The XPATH used is:
This means, looking in the local variable REGN_CACHE, under the <cache> node, select the <instance> node, whose XML attribute (indicated by the @ sign) class-name is the same as the variable query-id. This was set into a local variable by using the Class Name() token. They could have used the XPATH of @class-name to set that variable, or even the XML Attribute token, for class-name. However all three ways work equally well.
This selects the specific <instance> node, in case there is more than one.
When they trace out a message, since the XML here is somewhat larger than a single attribute, rather than XML Serialize() the node set selected, to trace it out as text, they wrap that XPATH in a boolean() function call so that if there is a value it returns true, and if there is no matching value it returns false. Leading to a nicer message in trace. Classy.
I always find XPATH easier to visualize if I have the XML I am trying to select from in front of me, so from the last article in this series, here is a sample of what the REGN_CACHE variable out to look like, somewhat stripped down.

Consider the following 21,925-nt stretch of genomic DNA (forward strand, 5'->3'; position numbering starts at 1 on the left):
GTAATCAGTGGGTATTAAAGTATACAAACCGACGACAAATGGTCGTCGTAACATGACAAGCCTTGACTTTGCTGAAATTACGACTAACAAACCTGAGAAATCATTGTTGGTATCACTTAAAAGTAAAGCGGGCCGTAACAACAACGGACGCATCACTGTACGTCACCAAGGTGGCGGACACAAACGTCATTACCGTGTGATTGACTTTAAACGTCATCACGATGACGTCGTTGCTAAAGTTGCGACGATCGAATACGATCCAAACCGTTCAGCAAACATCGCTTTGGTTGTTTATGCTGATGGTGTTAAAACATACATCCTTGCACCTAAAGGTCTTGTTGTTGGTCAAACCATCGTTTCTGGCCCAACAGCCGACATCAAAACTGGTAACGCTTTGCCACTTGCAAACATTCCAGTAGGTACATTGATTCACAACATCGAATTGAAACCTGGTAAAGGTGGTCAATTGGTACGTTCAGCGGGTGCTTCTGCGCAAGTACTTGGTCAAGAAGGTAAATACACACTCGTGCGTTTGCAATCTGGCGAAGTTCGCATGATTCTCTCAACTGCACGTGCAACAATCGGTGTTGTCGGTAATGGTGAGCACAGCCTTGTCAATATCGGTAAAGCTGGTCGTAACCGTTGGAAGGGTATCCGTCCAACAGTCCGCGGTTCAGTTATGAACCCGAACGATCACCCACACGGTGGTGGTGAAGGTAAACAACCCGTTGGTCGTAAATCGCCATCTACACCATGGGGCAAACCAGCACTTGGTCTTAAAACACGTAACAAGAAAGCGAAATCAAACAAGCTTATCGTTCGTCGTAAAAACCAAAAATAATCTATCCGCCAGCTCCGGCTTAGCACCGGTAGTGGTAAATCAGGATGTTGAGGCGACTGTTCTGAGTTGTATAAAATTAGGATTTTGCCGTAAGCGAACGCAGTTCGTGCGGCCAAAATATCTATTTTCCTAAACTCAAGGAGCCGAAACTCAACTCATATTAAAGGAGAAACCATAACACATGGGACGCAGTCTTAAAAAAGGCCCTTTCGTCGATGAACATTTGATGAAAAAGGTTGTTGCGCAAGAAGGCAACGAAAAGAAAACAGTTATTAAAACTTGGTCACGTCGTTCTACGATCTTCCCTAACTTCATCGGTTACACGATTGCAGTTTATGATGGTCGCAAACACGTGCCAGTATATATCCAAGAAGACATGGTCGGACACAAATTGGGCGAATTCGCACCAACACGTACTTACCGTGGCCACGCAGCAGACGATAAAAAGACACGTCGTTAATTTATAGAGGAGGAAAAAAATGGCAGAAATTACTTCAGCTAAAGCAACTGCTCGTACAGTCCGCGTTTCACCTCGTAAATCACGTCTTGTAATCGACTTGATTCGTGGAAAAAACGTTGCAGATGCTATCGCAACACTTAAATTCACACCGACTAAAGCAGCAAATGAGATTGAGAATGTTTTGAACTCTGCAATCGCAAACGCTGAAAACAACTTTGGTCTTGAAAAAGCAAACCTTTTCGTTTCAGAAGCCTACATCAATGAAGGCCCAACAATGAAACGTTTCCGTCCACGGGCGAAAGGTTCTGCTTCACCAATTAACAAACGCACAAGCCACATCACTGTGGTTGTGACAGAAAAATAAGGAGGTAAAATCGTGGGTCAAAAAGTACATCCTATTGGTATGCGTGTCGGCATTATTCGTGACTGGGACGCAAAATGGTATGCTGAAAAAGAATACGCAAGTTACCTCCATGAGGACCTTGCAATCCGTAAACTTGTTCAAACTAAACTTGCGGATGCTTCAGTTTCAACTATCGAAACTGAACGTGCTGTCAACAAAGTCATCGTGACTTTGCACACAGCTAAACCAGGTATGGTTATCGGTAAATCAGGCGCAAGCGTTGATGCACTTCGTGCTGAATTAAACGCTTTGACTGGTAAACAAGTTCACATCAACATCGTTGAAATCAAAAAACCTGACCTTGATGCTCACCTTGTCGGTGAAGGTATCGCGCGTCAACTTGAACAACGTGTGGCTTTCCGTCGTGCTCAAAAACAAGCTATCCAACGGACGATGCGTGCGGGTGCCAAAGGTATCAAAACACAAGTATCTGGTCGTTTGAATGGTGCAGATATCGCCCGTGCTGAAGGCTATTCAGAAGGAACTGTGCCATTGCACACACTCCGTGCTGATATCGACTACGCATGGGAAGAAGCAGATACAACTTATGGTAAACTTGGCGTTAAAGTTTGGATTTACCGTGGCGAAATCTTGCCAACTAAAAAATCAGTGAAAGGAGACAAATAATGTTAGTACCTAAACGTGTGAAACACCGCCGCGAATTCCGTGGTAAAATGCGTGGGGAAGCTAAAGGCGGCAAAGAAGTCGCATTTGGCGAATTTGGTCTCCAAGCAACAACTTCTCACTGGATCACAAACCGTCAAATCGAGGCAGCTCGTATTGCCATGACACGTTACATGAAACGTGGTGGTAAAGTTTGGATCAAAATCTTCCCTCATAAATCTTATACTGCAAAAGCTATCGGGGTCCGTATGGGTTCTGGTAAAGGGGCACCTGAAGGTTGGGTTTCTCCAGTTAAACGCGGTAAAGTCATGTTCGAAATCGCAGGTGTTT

<cache> <instance class-name="__DCS_REGISTRATION__" src-dn="driverDn"> <association>GUID Value</association> <attr attr-name="msgw-drv-address"> <value type="string">IP Address</value> </attr> <attr attr-name="msgw-drv-port"> <value></value> </attr> <attr attr-name="msgw-drv-context"> <value type="string"></value> </attr> </instance> </cache>
So if a query for class-name pf __DCS_REGISTRATON__ comes in, then this rule would fire and select the entire <instance> node shown.
Now selection is cloned by XPATH into the <operation-data> node of the <query> event. So the flow of events might look something like this. A query is received from the shim on the Publisher channel.
<nds dtdversion="3.5" ndsversion="8.x"> <source> <product build="4.0.0" instance="Data Collection Service Driver version="4.0.0">Identity Manager Data Collection Service Driver</product> <contact>Novell, Inc.</contact> </source> <input> <query class-name="__DCS_REGISTRATION__" scope="subtree"> <search-class class-name="__DCS_REGISTRATION__"/> <read-attr/> </query> </input> </nds>